WARE potato producers were given a stark warning last week that using imported seed could lead to a long-term loss for short term gain in the wider industry.

At stake is the hard-won reputation of Scotland's lucrative seed potato trade and industry specialists lined up to pan those using imported seed at last week's AHDB's Seed Potato Industry event in St Andrews last week.

Imported seed could put the UK's £150m per year seed trade at considerable risk from diseases such as brown rot and ring rot, both of which are not found in the UK but in some areas from where the seed is being imported from.

Dr Ron Clayton, AHDB Potatoes' strategy manager, said that his organisation will be hammering home to producers that they have a key role to play in protecting the industry. "Our reputation with seed potatoes, especially via our Safe Haven programme for seed production, has been hard won and is precious to our international seed trade."

He also pledged to work closely with the seed potato sector and Scottish Government to ensure that the industry maintains low levels of the fungal disease, blackleg.

The same theme of collective responsibility for protecting the seed trade, was also applicable to reducing blackleg infections, he told the conference, announcing that there would be £300,000 pumped in to a project aimed at producing a blueprint for controlling the disease.

Dr Clayton pointed out that a similar investment in blight control had produced a strong set of guidelines which had been an industry-wide breakthrough in controlling the scourge.

"There are as many as 80 different ways of blackleg getting in to a crop. We need to identify the keys areas of control which will stop this happening," he told the 200-delegates at the event.

He added: “Freedom from key notifiable diseases such as ring rot and brown rot along with excellent low-virus status, continue to make GB-produced seed attractive under the Safe Haven scheme. Our 2012 plant health strategy has a clear focus on reputation and long term sustainability always trump risky short term commercial gains.

“We have asked every single delegate to commit to reviewing and improving their management of disease risk and we’re confident that our reputation as a high health seed producer will be maintained,” he said.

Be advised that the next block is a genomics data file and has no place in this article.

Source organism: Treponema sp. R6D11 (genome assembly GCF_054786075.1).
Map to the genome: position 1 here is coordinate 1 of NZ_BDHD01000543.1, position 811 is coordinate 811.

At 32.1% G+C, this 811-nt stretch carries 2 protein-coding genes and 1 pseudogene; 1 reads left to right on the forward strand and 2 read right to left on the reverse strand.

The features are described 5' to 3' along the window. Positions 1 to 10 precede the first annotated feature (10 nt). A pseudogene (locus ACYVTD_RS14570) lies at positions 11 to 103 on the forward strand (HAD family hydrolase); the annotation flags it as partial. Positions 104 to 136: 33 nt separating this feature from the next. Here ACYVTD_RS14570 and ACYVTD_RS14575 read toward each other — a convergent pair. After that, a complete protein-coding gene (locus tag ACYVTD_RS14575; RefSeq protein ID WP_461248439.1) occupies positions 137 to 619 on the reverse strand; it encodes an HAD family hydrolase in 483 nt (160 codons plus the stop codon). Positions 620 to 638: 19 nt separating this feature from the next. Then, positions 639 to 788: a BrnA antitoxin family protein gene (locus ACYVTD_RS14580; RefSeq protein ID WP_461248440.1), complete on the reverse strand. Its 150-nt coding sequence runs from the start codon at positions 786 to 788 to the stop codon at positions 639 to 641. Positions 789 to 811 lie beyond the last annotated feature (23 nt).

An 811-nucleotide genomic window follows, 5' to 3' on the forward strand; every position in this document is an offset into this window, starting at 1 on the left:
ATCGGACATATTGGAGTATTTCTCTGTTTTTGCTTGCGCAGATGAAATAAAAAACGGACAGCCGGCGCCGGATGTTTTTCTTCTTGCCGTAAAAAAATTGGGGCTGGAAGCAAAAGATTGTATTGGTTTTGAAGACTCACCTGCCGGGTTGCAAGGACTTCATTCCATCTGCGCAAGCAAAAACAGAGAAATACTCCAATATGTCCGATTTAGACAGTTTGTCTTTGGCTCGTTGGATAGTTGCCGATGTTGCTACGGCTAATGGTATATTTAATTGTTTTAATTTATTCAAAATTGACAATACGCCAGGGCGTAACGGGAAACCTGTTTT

AHDB's head of export development, Rob Burns, pointed out there could be record levels of seed exported this year. “The harvest looks to have a good seed fraction. This means we could see a higher volume of seed potatoes exported from the UK, up from 80,000 tonnes last export season.

“Once more, Egypt will be a key market for exports – we are likely to see in excess of 50,000 tonnes sent over there.”

He added that AHDB is also exploring untapped markets interested in UK seed, with an incoming delegation from Russia viewing the Scottish sector, which accounts for 80% of the UK's total seed potato production.

Producers at the meeting also heard that while the seed potato industry would not be a victim per se of the Brexit vote, as many overseas customers were not in the EU, but it would still have a knock-on effect.

AHDB’s export expert, Peter Hardwick, said: “We could find other trade deals interrupted where they rely on EU trade agreements and are based on EU regulations.

“For example, in our relationship with Egypt where we export large volumes of seed, we have an 'Association Agreement' there which is based on being within the EU, therefore we need to ensure that something else replaces it when we leave.

"This is, of course, entirely possible but does require focus and resource to make sure it happens. The last thing an industry heavily reliant on exports needs is unexpected obstacles stopping our goods from getting to key markets at the last minute.”

There is a lot at stake, said Mr Hardwick. Moving to a WTO tariff-based system would, for instance put a 14.1% 'tax' on crisps and cooked potatoes from the UK to other countries. "Don't assume that a lot of things will fall into place – it's up to all of us to ensure that it does," he warned.

About the Safe Haven scheme

THE Safe Haven voluntary certification scheme for seed potatoes was introduced in 2004 basically to protect the industry from ring rot and now more than 60% of British seed is part of it.

It comprises scientifically robust protocols that ensure best practice for seed growing and handling and require businesses who are members of the scheme to be audited annually to ensure compliance. It also provides additional protection against other harmful organisms like brown rot and soft rots caused by Dickeya species.

The 'ring fence' the scheme provides ensures that all seed within the scheme is only grown from Safe Haven-sourced seed or disease-free nuclear stock and this helps protect against any pests and diseases not found in Britain which affect potatoes.